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Trump net job-approval rating: -17.6 points
Change from one week ago: -4.4 points

The Hill: “Senate Majority Leader Mitch McConnell (R-Ky.) said Republicans will try to move forward with their plan to repeal ObamaCare next week, even as they appear short of the needed votes to pass the proposal. … The Senate is expected to vote on whether or not to take up the House-passed healthcare bill, which is being used for any action in the upper chamber. If they are successful, McConnell would offer the ObamaCare repeal proposal as an amendment to that legislation.”

Centrist Republicans and Democrats meet to devise bipartisan plan - WashEx: “Moderate Republicans and Democrats met Tuesday to discuss a way forward on healthcare and the two camps are considering developing a working group on the issue. Shawn Moran, the communications director for Rep. Charlie Dent, R-Pa., told the Washington Examiner the centrist GOP's Tuesday Group, which Dent chairs, and the New Democrat Coalition met in the Capitol to discuss healthcare.”

Is Rand Paul’s health-care stance really based on principle? - Jonah Golberg examines the balance of self-interest and merits in politics. National Review: “I found many of [Sen. RandPaul’s arguments and complaints entirely persuasive on the merits. But there have been times when I had to wonder if the merits were all that was driving him. Was it just a coincidence that the bill was terribly unpopular in his home state of Kentucky, where more than one in five Kentuckians are on Medicaid?”

House pushes ahead on budget plan - AP: “Republicans are pressing ahead with a budget plan designed to help the party to deliver on a GOP-only effort to overhaul the tax code. The plan before the House Budget Committee on Wednesday also features promises to cut more than $5 trillion from the budget over the coming decade, though Republicans only appear serious about actually enacting a relatively modest $203 billion deficit cut over the same period.”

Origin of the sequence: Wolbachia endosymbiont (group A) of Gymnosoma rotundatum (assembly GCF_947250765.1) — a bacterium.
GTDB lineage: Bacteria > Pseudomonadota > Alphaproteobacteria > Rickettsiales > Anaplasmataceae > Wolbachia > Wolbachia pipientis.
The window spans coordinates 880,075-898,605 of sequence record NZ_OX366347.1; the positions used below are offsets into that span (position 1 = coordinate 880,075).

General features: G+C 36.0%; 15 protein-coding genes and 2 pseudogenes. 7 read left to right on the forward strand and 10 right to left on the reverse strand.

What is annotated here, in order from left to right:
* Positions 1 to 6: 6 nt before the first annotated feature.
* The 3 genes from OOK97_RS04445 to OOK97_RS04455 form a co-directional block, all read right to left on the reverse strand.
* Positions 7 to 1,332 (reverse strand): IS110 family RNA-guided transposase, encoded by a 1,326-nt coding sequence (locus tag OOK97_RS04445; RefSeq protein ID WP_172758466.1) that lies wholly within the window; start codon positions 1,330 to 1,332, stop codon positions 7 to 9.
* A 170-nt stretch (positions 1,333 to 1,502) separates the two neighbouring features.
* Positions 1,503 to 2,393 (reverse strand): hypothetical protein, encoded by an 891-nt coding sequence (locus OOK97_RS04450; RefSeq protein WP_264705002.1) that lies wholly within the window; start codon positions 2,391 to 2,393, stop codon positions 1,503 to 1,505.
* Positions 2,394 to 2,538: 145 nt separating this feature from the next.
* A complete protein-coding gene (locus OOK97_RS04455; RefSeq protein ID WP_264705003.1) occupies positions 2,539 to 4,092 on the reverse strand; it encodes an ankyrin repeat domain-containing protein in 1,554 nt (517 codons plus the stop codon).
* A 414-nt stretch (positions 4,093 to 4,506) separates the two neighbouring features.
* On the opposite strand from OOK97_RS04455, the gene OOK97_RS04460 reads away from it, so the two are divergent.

House GOP to stick with partisan strategy on taxes - Roll Call: “Republicans’ partisan push to overhaul the health care system failed in the Senate, but House GOP lawmakers say they plan to stick to that approach in rewriting the tax code. Since the start of the year, Republicans have said the health care and tax overhauls, the top two items on their legislative agenda, would likely be partisan efforts given wide policy gaps with Democrats on both issues. With that strategy in mind, they decided to move both overhauls through the budget reconciliation process — health care in fiscal 2017 and taxes in fiscal 2018 — to allow for a simple-majority vote in the Senate.”

Tax reform becomes a must-win issue for the White House -
 Politico: “… the White House has turned its attention to its next big shot at a big win: tax reform. The long-held GOP goal of re-engineering the U.S. tax system has now become a political imperative for the Trump administration, which has yet to deliver any major legislative victories despite Republican control of the White House and both houses of Congress. … Donors and influential Republicans are particularly eager to see tax reform completed before the 2018 midterms….”